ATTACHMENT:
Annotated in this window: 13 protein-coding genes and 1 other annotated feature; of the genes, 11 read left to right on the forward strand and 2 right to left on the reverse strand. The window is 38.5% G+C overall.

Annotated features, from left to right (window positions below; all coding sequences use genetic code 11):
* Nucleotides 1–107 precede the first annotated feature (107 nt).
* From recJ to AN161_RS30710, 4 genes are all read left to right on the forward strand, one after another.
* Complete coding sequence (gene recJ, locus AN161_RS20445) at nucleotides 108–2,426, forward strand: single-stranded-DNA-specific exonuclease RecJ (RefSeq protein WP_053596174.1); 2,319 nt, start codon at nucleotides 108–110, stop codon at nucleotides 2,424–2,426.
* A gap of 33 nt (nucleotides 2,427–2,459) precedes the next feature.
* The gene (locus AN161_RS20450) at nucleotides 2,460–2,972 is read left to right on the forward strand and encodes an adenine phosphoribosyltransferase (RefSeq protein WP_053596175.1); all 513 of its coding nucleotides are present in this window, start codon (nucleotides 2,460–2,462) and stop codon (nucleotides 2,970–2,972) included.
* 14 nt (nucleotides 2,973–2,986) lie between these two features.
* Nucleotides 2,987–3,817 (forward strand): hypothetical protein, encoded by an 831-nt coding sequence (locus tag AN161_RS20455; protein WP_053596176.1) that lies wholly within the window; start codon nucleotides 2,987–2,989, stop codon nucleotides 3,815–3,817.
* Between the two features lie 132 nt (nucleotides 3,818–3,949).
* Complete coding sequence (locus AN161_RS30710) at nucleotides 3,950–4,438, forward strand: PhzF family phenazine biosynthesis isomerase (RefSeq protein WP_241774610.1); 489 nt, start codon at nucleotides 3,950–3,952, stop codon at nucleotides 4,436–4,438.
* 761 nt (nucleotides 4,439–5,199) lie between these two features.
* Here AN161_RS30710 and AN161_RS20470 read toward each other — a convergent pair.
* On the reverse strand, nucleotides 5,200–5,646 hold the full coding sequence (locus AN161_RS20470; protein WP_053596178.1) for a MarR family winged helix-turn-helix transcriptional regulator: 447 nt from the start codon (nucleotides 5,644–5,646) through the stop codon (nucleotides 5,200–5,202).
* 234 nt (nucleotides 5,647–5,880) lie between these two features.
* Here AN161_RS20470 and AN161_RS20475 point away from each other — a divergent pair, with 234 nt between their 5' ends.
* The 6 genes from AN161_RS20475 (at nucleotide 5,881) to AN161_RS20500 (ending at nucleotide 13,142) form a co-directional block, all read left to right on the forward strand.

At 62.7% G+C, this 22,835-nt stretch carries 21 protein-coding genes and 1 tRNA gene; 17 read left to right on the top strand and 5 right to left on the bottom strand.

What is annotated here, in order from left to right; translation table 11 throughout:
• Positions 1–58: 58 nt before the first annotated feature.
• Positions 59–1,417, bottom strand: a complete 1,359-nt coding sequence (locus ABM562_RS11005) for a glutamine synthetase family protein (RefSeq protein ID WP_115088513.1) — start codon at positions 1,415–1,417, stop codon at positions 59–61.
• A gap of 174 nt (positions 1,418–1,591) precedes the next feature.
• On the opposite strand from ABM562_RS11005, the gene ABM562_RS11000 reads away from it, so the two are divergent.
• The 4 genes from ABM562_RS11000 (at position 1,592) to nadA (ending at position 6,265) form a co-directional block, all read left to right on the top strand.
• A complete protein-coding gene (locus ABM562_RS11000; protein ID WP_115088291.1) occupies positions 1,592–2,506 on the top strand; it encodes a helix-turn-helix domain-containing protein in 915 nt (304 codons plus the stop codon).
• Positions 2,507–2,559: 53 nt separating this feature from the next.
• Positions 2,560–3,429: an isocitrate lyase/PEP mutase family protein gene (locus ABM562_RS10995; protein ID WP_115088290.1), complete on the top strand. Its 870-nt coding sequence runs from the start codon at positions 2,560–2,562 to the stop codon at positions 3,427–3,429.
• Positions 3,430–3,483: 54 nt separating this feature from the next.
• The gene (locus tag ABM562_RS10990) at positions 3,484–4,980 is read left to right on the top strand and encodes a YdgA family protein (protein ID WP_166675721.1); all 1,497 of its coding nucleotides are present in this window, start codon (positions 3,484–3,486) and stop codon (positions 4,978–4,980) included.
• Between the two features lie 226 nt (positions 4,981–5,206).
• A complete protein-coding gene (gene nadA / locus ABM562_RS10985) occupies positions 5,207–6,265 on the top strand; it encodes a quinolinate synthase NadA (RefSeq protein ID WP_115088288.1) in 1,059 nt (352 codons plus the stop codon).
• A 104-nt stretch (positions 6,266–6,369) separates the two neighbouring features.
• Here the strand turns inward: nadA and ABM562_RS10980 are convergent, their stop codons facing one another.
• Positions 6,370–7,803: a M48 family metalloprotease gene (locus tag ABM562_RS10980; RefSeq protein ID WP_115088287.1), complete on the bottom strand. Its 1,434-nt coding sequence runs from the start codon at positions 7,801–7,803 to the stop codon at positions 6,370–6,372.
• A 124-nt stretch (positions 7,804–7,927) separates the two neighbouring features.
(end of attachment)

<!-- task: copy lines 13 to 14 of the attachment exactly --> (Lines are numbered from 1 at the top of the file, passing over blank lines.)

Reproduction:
* Here AN161_RS30710 and AN161_RS20470 read toward each other — a convergent pair.
* On the reverse strand, nucleotides 5,200–5,646 hold the full coding sequence (locus AN161_RS20470; protein WP_053596178.1) for a MarR family winged helix-turn-helix transcriptional regulator: 447 nt from the start codon (nucleotides 5,644–5,646) through the stop codon (nucleotides 5,200–5,202).